'Heavy-weight,' cumbersome and process-centric project management methods tend to place more emphasis on delivering to the requirement specification than providing quality and value. While agile methodologies such as Scrum resolve many of the issues faced by waterfall or traditional management, they each come with their own unique set of challenges. Namely, a long list of prerequisites, that if not met, can ultimately lead to a failed implementation of Agile.
The success (or failure) of many Agile methods is influenced by factors such as: company maturity, team maturity, allocation of team members to multiple projects, effective product ownership, transparency, and visualization. Scrum may suit some, but it isn't easy to use in organizations with a strong control-and-command culture. It is also a challenge to scale Scrum to the program and portfolio level, as it is (by nature) better suited to smaller projects. [MORE]
If you face similar issues, Kanban might be just what you need. One significant benefit of using Kanban is that it respects an organization's current roles, titles, hierarchies, and starts the improvement process from there.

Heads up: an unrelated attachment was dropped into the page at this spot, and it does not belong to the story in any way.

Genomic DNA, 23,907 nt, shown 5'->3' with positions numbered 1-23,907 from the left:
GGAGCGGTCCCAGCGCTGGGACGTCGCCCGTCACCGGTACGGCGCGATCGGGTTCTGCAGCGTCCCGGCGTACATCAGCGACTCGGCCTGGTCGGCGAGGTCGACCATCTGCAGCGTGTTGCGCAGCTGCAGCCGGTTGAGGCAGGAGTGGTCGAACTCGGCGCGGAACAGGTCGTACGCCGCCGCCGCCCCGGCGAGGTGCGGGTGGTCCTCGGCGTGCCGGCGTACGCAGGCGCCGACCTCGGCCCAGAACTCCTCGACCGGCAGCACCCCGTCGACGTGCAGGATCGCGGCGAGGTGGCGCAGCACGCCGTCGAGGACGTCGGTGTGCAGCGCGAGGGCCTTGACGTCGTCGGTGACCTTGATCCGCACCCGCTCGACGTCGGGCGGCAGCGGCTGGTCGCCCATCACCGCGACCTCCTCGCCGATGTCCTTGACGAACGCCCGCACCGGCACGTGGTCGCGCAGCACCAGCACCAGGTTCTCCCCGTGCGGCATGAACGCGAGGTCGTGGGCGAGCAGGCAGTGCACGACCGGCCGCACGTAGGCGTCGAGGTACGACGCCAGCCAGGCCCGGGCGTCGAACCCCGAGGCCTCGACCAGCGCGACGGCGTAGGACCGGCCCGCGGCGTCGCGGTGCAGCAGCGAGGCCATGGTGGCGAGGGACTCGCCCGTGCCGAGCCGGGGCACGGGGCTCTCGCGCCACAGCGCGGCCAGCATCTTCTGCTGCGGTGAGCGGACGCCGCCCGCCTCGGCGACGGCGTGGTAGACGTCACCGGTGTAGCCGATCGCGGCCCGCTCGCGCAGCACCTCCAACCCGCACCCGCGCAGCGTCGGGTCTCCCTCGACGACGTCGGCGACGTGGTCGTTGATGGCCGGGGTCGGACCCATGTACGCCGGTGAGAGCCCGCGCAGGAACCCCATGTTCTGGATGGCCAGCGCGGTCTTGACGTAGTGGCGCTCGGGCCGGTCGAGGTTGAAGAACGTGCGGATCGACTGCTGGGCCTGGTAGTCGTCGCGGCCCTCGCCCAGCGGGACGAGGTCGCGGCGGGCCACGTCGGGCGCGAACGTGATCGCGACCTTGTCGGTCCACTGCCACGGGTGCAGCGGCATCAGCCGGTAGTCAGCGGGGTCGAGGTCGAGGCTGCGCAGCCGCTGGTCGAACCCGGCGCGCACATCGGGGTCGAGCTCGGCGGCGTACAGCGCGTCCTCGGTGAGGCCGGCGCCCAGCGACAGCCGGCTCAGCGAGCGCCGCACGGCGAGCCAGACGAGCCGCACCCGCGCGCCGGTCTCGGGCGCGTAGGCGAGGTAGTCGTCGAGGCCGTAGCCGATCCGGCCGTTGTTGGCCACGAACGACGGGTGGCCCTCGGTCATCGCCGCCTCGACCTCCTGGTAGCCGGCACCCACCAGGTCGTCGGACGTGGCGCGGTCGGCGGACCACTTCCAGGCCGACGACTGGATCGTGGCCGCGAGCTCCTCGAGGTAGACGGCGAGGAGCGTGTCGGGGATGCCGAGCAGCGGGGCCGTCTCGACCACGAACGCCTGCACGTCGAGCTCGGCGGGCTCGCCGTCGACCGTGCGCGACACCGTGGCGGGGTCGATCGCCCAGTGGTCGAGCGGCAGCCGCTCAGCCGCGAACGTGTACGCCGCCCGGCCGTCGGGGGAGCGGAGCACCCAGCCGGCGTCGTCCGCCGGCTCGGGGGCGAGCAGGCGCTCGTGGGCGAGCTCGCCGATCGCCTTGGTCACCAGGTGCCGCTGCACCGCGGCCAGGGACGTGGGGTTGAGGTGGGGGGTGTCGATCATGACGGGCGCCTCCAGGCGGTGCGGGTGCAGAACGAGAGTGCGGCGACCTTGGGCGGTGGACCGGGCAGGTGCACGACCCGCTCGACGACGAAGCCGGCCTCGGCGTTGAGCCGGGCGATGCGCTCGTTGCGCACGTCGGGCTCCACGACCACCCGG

Kanban makes sense from a project management perspective. With Kanban, you are always working on the most important activities first, as quickly as you can. There are some similarities with Scrum, for example, visualization and feedback loops. With Kanban, however, you can handle different types of work on one board. With Kanban, you can capture and measure all various work types, including technical work, repetitive work (e.g., meetings, status, and risk reporting), subcontractors' work, and unexpected work. It allows you to get a holistic view of your project as it is visualized on the Kanban board, and best of all, you get rid of your project plans, activity lists, and Excel sheets.